Kodwo Eshun and Anjalika Sagar – The Otolith Group (founded 2002) sets out to rethink the dynamics of cultural production under conditions of accelerated, unstable and precarious global environments. This endeavour finds eclectic forms including films, artworks, exhibitions, curated programmes, and publications that are conceived as ongoing research into the structures of global regimes, speculative futures, tricontinentalism, and cybernetics. Their essayistic approach reflects on the perception and nature of documentary practice through films, texts and activities related to media archives. From Cold War ideology to global capitalism processes, recent history appears as fragments of a personal diary which, in turn, could be fiction.


Panel 2, 16:30-18:30pm

Led by Professor John Mowitt

Dhanveer Singh Brar (University of Leeds) approaches the histories of black diasporic culture through modes of artistic experimentation with sound and the politics of intellectual production, paying attention to the relationships between popular and experimental music, art practice, cinema, publishing and political organisation.

 

 

 

Nicola Singh (Manchester Metropolitan University) makes solo and collaborative performance that spills out into visual art practices and film. She extends ideas of liveness to her engagement with materials, and to her pedagogic, curatorial and research practices. Singh’s work is made in response to contexts of location and place and to encounter and dialogue – and via a critical engagement with contemporary art’s relationships to race and feminism. She is currently focused on improvisation in spoken word, for sound and song, and in movement and writing – exploring and experimenting with expressions and states of self-representation and identity.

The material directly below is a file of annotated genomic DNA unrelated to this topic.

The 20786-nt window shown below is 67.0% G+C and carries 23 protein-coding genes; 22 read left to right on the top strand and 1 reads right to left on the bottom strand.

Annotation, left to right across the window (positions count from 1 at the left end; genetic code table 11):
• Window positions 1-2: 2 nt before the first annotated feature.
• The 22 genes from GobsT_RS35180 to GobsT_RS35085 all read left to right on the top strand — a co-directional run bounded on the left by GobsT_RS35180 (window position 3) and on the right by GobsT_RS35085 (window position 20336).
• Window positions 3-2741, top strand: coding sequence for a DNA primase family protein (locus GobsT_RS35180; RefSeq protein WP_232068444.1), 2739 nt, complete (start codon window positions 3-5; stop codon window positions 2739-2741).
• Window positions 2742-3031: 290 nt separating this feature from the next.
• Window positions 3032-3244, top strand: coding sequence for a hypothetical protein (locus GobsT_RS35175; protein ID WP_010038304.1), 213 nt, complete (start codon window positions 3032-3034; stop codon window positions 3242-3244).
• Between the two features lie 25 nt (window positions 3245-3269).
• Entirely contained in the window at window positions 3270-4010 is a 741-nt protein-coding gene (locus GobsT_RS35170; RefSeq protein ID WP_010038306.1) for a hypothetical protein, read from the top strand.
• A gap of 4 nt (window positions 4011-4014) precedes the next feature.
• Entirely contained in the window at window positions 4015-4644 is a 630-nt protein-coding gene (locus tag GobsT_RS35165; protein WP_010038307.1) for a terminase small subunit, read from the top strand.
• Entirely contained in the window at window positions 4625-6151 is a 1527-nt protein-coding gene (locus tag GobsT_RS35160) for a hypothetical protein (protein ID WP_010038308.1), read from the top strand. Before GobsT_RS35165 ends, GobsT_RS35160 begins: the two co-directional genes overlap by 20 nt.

Kodwo Eshun and Anjalika Sagar – The Otolith Group (founded 2002) sets out to rethink the dynamics of cultural production under conditions of accelerated, unstable and precarious global environments. This endeavour finds eclectic forms including films, artworks, exhibitions, curated programmes, and publications that are conceived as ongoing research into the structures of global regimes, speculative futures, tricontinentalism, and cybernetics. Their essayistic approach reflects on the perception and nature of documentary practice through films, texts and activities related to media archives. From Cold War ideology to global capitalism processes, recent history appears as fragments of a personal diary which, in turn, could be fiction.

The project this seminar contributes to and develops is one whose constitutive inter-disciplinarity is designed to open this conversation to many. At the same time, it reminds us all that attuning to a discipline often involves listening to what it only struggles to give voice to.

Feature image: Still from the Otolith Group’s The Third Part of the Third Measure